1st Edition

Nuclear Realism Global political thought during the thermonuclear revolution

By Rens Van Munster, Casper Sylvest Copyright 2016
    196 Pages
    by Routledge

    194 Pages
    by Routledge

    What is a realist response to nuclear weapons? This book is animated by the idea that contemporary attempts to confront the challenge of nuclear weapons and other global security problems would benefit from richer historical foundations.

    Returning to the decade of deep, thermonuclear anxiety inaugurated in the early 1950s, the authors focus on four creative intellectuals – Günther Anders, John H. Herz, Lewis Mumford and Bertrand Russell – whose work they reclaim under the label of ‘nuclear realism’. This book brings out an important, oppositional and resolutely global strand of political thought that combines realist insights about nuclear weapons with radical proposals for social and political transformation as the only escape from a profoundly endangered planet.

    Nuclear Realism is a highly original and provocative study that will be of great use to advanced undergraduates, graduates and scholars of political theory, International Relations and Cold War history.

    Introduction 1. The Atomic Bomb and the New Knowledge Economy  2. Limits of War and Rationality in the Thermonuclear Age  3. Security and Liberty  4. Technology and Ecology  5. Reimagining the Future.  Conclusion


    Rens van Munster is senior researcher at the Danish Institute for International Studies (DIIS). Located at the intersection of IR theory and critical security studies, his research critically interrogates practices of security and risk management, with a particular focus on the politics and governance of catastrophes. He has published widely in leading IR journals and is the (co-)author of several books. His most recent publications include the co-edited volumes, with Casper Sylvest, Documenting World Politics: A Critical Companion to IR and Non-Fiction Film (Routledge, 2015) and The Politics of Globality since 1945: Assembling the Planet (Routledge, 2016)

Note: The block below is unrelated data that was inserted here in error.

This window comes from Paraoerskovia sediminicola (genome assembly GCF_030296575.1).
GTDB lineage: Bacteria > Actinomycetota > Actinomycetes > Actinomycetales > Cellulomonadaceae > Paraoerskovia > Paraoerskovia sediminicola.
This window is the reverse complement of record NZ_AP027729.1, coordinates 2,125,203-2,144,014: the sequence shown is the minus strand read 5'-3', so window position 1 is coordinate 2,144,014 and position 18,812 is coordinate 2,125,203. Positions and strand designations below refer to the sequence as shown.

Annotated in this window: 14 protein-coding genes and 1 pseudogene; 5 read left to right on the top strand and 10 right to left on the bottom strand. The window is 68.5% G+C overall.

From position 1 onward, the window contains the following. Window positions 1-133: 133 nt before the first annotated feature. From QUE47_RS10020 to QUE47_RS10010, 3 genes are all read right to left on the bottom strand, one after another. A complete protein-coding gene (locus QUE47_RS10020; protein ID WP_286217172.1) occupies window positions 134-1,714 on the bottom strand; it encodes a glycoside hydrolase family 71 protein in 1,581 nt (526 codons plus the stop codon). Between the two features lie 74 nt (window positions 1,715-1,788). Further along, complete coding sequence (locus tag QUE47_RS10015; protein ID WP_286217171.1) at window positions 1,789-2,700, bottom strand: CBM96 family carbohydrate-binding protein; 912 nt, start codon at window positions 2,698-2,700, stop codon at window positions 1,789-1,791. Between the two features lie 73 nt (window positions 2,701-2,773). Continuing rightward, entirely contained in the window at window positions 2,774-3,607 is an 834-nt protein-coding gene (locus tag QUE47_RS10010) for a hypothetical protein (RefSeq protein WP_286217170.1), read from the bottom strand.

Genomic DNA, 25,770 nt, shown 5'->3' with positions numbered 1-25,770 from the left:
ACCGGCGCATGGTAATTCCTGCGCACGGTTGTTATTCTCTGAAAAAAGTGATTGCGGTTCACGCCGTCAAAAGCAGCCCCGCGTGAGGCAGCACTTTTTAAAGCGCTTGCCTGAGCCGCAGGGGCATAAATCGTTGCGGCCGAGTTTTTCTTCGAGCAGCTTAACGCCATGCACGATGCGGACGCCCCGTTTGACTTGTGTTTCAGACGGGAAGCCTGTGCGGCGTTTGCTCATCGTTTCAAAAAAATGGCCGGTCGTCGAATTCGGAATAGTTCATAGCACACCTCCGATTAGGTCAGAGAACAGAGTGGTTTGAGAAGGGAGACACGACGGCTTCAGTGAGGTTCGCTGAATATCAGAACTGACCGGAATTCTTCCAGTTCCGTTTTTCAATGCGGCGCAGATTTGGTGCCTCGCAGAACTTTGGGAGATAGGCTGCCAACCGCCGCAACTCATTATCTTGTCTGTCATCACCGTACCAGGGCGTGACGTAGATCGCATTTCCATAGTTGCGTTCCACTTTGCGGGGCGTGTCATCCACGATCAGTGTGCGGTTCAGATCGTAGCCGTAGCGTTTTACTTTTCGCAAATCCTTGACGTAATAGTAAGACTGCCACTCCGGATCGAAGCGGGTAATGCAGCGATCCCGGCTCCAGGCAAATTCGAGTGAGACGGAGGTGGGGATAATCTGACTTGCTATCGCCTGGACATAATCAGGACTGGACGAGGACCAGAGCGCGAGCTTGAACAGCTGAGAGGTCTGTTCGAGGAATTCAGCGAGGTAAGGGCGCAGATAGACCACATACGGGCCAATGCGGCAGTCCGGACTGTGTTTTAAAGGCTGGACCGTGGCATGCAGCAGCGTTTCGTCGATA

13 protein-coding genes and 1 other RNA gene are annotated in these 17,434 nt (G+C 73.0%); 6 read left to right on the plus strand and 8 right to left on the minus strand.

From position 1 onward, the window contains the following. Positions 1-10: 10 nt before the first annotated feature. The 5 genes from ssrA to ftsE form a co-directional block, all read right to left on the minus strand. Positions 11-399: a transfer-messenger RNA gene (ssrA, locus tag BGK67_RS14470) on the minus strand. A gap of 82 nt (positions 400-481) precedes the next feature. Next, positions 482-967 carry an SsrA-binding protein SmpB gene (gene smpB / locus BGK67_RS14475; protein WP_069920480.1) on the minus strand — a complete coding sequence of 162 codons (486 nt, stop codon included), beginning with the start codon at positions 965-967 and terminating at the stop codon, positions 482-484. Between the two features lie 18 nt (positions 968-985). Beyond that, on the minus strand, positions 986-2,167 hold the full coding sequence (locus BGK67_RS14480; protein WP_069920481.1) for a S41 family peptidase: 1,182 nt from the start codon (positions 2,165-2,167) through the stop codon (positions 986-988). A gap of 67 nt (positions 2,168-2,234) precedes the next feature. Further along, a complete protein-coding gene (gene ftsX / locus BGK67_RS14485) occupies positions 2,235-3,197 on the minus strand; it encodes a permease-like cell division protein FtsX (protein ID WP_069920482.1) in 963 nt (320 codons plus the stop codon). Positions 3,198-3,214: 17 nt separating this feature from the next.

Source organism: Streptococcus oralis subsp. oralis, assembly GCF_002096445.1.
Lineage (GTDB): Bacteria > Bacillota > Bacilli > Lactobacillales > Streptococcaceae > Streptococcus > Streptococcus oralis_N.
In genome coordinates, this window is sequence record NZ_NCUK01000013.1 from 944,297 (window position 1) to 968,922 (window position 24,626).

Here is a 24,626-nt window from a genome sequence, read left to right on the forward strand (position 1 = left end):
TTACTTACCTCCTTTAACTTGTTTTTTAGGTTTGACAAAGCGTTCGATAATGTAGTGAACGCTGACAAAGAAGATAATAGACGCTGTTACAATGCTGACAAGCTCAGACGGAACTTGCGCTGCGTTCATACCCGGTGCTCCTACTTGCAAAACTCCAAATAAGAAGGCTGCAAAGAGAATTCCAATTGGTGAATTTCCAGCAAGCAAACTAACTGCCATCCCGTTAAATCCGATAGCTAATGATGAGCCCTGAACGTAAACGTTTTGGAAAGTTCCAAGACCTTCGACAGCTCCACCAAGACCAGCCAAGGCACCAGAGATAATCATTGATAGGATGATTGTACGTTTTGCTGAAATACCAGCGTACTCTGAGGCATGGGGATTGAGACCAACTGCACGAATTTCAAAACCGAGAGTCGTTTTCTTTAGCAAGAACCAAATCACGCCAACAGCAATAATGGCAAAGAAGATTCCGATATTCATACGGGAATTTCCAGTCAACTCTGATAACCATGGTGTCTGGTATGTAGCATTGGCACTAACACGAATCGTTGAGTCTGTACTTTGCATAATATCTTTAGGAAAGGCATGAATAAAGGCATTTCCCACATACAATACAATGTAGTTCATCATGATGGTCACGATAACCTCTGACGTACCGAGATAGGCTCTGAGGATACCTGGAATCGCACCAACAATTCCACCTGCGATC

Casper Sylvest is associate professor at the Department of History, University of Southern Denmark. Combining the study of politics, history, law and technology, most of his work has examined realist and liberal visions of international and global politics during the nineteenth and twentieth centuries. He has published widely in leading historical and IR journals and has recently co-edited, with Rens van Munster, Documenting World Politics: A Critical Companion to IR and Non-Fiction Film (Routledge, 2015) and The Politics of Globality since 1945: Assembling the Planet (Routledge, 2016).

    'This path breaking contribution to international theory cuts through tired intellectual divides, offering a creative reconsideration of some familiar intellectual figures, as well as a fresh look at others unfairly neglected. By means of a brilliant exploration of what the authors dub ‘nuclear realism,’ it forces us to rethink conventional scholarly views about postwar international relations theory and intellectual history. If you think you have already heard everything one could possibly hear about realism or nuclear politics, this well-written and carefully crafted volume will prove you wrong.' - William E. Scheuerman, Professor of Political Science, Indiana University, USA

    'The history of thinking about nuclear issues has been badly neglected in recent decades. This innovative and illuminating study demonstrates the value and importance of reversing that neglect. Filled with historical insights and contemporary resonance, this is a significant contribution to the intellectual history of the twentieth century.' - Michael C Williams, Graduate School of Public and International Affairs, University of Ottawa, Canada

    'Nuclear Realism is a timely, and even vital, intervention. Engaging mid-20th century thinkers who understood immediately that the atomic bomb was not just a new technology but a fundamental challenge to both humanity and governance, van Munster and Sylvest underscore the ongoing challenges and dangers of the nuclear revolution.' - Joseph Masco, Department of Anthropology, The University of Chicago, USA